Deputy head of Sudan's sovereign council General Mohamed Hamdan Dagalo speaks during a press conference in Khartoum
Deputy head of Sudan's sovereign council General Mohamed Hamdan Dagalo speaks during a press conference at Rapid Support Forces head quarter in Khartoum, Sudan February 19, 2023. Reuters

The Sudanese army on Thursday warned of the risk of confrontation after the mobilisation in the capital Khartoum and other cities of a para-military force headed by General Mohamed Hamdan Dagalo.

The Rapid Support Forces (RSF) moves represented a "clear violation of law," the army said in a rare comment on an ongoing dispute that has hampered a planned transition to democracy.

"These movements and deployments happened without the agreement of the leadership of the armed forces or even coordination with it," the army spokesman said.

"Their continuation will lead to more tension and divisions that could lead to insecurity in the country."

The RSF is a powerful paramilitary force which emerged from militias involved in the conflict in Darfur which broke out 20 years ago, and has been accused of widespread human rights abuses.

It joined with the military to overthrow long-ruling strongman Omar Hassan al-Bashir in a coup in 2019. The two forces then carried out another coup in October 2021.

Dagalo, also known as Hemedti, is now deputy leader of Sudan's ruling military council. But he has recently pulled away from the military and found common ground with a civilian political alliance.

Relations between the military and the RSF have worsened, forcing a delay to the signing of an internationally-backed agreement with political parties for a two-year civilian-led transition to elections.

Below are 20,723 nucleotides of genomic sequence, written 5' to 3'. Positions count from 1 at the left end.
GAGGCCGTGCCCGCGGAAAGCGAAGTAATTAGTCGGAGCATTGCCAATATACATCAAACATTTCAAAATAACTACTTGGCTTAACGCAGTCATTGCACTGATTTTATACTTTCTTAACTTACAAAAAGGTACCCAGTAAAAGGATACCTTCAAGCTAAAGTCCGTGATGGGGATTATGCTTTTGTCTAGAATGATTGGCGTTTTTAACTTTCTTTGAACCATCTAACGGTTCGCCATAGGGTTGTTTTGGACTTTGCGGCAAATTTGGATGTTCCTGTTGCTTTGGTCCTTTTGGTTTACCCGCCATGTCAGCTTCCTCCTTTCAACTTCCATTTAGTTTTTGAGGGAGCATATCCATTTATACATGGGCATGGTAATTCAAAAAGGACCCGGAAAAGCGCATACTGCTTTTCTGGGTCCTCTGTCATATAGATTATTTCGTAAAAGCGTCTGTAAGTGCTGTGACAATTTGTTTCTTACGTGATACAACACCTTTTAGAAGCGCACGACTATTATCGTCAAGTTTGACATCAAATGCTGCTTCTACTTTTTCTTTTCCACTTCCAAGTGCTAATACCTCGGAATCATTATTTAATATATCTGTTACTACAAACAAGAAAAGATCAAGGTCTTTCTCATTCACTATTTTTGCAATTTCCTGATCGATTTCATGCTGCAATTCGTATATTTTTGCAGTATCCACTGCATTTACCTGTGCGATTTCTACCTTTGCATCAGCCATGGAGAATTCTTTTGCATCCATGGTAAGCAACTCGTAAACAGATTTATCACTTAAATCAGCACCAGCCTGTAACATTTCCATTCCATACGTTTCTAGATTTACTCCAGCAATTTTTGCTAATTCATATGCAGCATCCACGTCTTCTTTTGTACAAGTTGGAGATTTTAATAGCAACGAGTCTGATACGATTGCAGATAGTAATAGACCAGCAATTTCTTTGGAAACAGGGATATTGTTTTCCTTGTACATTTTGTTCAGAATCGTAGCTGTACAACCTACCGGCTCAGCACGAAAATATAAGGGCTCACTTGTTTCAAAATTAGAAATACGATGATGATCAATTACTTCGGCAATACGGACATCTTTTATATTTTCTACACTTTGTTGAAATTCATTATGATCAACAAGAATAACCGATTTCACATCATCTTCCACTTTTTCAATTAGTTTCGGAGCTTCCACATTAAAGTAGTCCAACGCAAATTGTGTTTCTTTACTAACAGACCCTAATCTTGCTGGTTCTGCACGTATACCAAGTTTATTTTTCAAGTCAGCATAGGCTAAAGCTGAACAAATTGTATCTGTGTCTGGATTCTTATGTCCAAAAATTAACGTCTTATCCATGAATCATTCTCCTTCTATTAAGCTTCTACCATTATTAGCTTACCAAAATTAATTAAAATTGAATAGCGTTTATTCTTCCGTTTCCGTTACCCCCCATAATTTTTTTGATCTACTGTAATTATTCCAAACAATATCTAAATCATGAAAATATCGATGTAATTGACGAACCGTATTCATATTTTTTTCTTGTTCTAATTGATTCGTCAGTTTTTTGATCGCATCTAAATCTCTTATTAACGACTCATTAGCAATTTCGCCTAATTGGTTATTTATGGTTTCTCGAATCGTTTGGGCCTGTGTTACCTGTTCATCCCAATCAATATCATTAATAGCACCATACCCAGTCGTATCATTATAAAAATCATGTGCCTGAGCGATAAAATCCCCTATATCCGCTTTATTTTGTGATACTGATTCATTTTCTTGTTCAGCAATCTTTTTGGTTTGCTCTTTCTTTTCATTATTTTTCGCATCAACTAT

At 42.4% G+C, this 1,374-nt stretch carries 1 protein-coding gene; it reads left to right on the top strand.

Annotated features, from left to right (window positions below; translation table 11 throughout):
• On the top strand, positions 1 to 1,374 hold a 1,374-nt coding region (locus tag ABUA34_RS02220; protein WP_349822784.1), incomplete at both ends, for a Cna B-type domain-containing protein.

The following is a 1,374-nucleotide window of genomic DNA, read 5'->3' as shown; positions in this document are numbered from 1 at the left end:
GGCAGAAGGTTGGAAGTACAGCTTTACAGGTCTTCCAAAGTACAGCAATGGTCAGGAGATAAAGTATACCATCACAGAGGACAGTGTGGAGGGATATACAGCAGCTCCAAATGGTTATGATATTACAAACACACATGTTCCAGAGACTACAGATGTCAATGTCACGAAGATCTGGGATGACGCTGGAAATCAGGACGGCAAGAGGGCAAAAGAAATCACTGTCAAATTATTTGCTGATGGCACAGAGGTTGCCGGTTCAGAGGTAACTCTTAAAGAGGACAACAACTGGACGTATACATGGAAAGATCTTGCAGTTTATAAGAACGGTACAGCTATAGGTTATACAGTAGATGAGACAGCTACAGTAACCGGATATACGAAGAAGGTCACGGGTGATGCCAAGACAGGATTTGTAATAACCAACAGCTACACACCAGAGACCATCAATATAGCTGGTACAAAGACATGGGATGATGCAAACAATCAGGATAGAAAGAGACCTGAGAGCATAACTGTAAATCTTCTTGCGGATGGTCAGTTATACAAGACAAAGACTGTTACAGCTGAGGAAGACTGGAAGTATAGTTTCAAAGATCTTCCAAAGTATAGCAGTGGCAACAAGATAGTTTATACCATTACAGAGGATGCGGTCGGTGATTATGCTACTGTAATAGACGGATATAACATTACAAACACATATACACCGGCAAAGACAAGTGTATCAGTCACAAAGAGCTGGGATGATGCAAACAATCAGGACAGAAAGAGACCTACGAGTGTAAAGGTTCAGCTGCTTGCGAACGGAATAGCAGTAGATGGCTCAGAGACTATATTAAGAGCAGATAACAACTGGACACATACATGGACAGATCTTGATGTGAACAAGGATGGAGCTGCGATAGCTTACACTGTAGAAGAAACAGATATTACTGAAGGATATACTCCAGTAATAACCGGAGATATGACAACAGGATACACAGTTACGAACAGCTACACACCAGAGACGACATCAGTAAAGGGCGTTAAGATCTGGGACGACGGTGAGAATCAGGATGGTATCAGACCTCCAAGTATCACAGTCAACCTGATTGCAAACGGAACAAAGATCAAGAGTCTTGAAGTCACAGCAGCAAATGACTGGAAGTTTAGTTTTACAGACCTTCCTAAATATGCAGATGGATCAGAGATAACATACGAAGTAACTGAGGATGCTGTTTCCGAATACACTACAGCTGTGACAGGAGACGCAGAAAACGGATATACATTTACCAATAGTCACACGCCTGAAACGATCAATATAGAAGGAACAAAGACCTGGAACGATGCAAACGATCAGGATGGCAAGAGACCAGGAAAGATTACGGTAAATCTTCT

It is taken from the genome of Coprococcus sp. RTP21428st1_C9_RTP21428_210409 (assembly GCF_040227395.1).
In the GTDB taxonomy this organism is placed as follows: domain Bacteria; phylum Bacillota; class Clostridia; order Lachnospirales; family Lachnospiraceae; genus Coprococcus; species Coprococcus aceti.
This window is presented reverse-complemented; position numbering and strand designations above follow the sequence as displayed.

The head of the National Umma Party Fadlallah Burma Nasir, a retired soldier, invited the military and the RSF leadership to a meeting, saying: "If we are not careful the situation will go beyond all our previous political mechanisms and processes, and we can take as lessons many countries in the region."

Central to Dagalo's disagreement with the military is his reluctance to set a clear deadline to integrate the RSF into the army, two military sources said.

Dagalo has said repeatedly in speeches that he did not want a confrontation with the army, a move that would spell prolonged insecurity across a country already dealing with economic breakdown and flare-ups of tribal violence.

The RSF, which operates under a special law and has its own chain of command, said in an earlier statement that it deploys across the country as part of its normal duties.

Concerned about Dagalo's intentions, the army under ruling council leader General Abdel Fattah al-Burhan has stationed more soldiers in Khartoum on a state of alert, the military sources said.

Dagalo commands tens of thousands of fighters in the RSF and has amassed considerable mineral wealth.

(Writing by Michael Georgy; editing by Jacqueline Wong and Angus MacSwan)